WASHINGTON - It's the great unspoken issue of the US presidential campaign: the
North Korean nuclear crisis, the six-party agreement and standoff in which the
North has failed to come up with a list of all it's got in its nuclear
inventory, much less to shut everything down.
President George W Bush said not a word about Korea, North or South, in his
State of the Union address on January 28. No one in any of the televised
debates has asked any of the candidates for the Republican or Democratic
presidential nominations about
North Korea. None of the hundreds of reporters covering all the candidates has
raised a question about North Korea - or at least reported on the response.
As the race to succeed Bush narrows down, however, behind-the-scenes
speculation mounts in Washington over what each of them might do - John McCain,
the Republican, or Hillary Clinton or Barack Obama, the Democrats.
The question is watched most anxiously by Korean diplomats and political
figures as the conservative Lee Myung-bak awaits inauguration on February 25 as
president of South Korea. Lee, promising to bargain hard in response to North
Korean requests for rice and fertilizer, will fly to Washington after South
Korea's National Assembly elections on April 9. He hopes to build up a measure
of rapport with Bush after nearly a decade of strained relations between Bush
and the past two occupants of the Blue House in Seoul, outgoing President Roh
Moo-hyun and Roh's predecessor, Kim Dae-jung, whose Sunshine policy of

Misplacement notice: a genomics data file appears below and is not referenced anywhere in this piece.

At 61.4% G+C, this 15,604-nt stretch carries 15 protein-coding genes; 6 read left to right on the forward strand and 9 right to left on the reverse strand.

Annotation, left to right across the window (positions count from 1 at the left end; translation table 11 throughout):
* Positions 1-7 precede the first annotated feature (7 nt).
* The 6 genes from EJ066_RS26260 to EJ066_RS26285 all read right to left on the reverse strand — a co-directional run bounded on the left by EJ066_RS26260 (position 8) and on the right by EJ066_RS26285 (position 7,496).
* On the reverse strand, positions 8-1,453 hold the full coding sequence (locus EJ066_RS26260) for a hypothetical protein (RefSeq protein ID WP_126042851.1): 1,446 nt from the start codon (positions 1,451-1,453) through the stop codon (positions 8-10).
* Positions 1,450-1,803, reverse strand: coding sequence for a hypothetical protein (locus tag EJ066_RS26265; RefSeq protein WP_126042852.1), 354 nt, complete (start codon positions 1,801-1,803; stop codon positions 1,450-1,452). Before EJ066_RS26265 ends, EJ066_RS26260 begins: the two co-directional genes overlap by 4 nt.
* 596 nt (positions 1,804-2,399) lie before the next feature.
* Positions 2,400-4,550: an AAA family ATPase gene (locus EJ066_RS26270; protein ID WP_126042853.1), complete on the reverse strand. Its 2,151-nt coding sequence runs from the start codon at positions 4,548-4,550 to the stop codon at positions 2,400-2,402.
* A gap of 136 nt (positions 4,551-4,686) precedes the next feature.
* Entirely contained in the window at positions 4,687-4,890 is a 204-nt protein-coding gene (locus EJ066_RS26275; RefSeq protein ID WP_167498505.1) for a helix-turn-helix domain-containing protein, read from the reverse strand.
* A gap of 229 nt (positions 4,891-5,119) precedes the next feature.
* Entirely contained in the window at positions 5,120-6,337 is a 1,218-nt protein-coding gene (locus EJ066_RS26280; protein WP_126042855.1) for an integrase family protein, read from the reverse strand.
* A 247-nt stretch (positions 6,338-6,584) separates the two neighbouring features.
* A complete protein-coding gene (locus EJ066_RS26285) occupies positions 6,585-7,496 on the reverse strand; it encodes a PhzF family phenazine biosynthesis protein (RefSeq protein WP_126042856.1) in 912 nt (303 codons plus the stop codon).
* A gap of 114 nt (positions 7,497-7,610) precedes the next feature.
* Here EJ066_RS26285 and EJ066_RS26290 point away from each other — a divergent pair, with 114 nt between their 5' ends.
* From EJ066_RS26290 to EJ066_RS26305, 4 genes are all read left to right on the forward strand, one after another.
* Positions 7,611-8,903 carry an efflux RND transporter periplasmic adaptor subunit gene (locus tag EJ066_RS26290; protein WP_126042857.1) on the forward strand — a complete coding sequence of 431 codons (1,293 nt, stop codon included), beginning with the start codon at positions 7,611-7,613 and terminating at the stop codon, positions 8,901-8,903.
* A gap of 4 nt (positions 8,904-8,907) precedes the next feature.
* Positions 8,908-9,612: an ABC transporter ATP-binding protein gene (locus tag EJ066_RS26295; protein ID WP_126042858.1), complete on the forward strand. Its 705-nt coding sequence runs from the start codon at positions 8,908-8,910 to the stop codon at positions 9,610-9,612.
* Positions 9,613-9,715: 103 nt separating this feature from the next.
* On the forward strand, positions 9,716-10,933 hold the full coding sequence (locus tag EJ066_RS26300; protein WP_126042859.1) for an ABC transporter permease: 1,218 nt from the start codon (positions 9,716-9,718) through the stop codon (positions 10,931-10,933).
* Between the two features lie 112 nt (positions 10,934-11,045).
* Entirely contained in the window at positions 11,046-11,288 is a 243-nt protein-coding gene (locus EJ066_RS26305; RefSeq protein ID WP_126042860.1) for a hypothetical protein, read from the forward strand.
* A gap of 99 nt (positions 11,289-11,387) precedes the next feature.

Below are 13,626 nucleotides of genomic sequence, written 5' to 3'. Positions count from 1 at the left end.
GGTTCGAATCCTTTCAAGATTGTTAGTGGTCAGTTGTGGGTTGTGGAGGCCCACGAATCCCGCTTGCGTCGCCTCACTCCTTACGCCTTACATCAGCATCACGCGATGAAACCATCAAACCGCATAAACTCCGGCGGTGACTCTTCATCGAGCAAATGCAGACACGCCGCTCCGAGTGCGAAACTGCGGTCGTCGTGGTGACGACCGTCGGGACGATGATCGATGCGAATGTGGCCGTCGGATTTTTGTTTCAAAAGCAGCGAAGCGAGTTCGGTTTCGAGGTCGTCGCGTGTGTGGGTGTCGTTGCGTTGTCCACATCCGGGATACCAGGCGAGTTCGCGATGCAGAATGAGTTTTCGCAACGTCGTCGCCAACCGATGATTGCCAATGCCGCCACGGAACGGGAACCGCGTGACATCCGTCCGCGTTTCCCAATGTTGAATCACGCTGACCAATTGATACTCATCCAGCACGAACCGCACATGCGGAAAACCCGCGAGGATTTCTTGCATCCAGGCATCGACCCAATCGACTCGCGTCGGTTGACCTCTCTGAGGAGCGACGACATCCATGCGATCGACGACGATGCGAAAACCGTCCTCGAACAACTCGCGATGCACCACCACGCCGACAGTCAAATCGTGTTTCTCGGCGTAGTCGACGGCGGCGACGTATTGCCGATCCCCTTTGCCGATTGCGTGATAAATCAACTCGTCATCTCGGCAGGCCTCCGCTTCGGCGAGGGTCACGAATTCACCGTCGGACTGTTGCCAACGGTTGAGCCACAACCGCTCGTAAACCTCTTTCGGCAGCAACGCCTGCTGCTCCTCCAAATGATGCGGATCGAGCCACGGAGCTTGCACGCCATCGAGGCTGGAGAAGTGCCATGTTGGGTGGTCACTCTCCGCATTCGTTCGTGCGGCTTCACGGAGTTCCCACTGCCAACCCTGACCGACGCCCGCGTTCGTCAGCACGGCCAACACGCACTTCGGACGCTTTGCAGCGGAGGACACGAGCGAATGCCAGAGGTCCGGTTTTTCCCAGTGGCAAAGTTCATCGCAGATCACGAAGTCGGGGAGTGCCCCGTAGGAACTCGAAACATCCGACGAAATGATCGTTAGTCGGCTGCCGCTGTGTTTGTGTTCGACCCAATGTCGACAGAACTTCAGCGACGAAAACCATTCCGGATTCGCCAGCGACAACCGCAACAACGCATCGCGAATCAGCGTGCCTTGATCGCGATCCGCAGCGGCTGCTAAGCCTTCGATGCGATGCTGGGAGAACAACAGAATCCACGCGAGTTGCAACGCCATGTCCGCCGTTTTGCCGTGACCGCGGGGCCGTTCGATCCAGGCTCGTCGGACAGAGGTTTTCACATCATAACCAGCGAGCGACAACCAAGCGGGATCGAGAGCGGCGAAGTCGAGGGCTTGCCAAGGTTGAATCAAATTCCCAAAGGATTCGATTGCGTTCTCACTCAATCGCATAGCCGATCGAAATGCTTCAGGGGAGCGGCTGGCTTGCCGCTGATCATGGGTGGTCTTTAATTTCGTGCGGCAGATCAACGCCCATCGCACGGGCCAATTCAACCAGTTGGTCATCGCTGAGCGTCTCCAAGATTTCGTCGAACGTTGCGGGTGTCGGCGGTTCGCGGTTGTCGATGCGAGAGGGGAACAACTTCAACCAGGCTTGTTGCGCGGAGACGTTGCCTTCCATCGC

reconciliation transformed the nature of inter-Korean relations.
Although no one in Lee's camp is saying so, clearly McCain offers the best hope
for going along happily with a turn to the right in South Korea's policy toward
In fact, as analysts point out, it's not quite accurate to say the word "Korea"
has yet to break into the miasma of camp rhetoric. McCain did, on February 4,
take the trouble to include South Korea in a short list of countries where the
US has had troops "for many, many years".
The point he was making was that he believed the US would have to make a deal
with Iraq for US troops to stay - as they have elsewhere around the world since
World War II - a view that differs entirely from calls to Obama and Clinton to
pull them out of Iraq. The implication is that McCain would oppose any moves to
reduce the number of US troops in South Korea from approximately 25,000, down
from 37,500 five years ago, and would support the plan to view them as part of
a defense system ready for deployment elsewhere in the region.
McCain's views on North Korea appear almost as tough as his outlook on Iraq, at
least to judge from an article in the American journal Foreign Affairs. "It
is," he wrote, "unclear today whether North Korea is truly committed to
verifiable denuclearization and a full accounting of all nuclear materials and
facilities, two steps that are necessary before any lasting diplomatic
agreement can be reached."
Those words may not appear extreme, but in the next sentence he held out what
might appear as demands that North Korea is not likely to fulfill. "Future
talks," he said, "must take into account North Korea's ballistic missile
programs, its abduction of Japanese citizens, and its support for terrorism and
If McCain's outlook appears to mesh with president-elect Lee Myung-bak's
insistence on verification and reciprocity as prerequisites for aid, they are
clearly at variance with the conciliatory tone of both Clinton and Obama.
Clinton, very much in passing, excoriated the Bush administration for its tough
line in the early years in which Bush, hosting Kim Dae-jung after his
inauguration to his first term, expressed "skepticism" about dealings with
North Korea's leader Kim Jong-il. Coming nearly a year after Kim Dae-jung flew
to Pyongyang for the first North-South summit, Bush's remarks were widely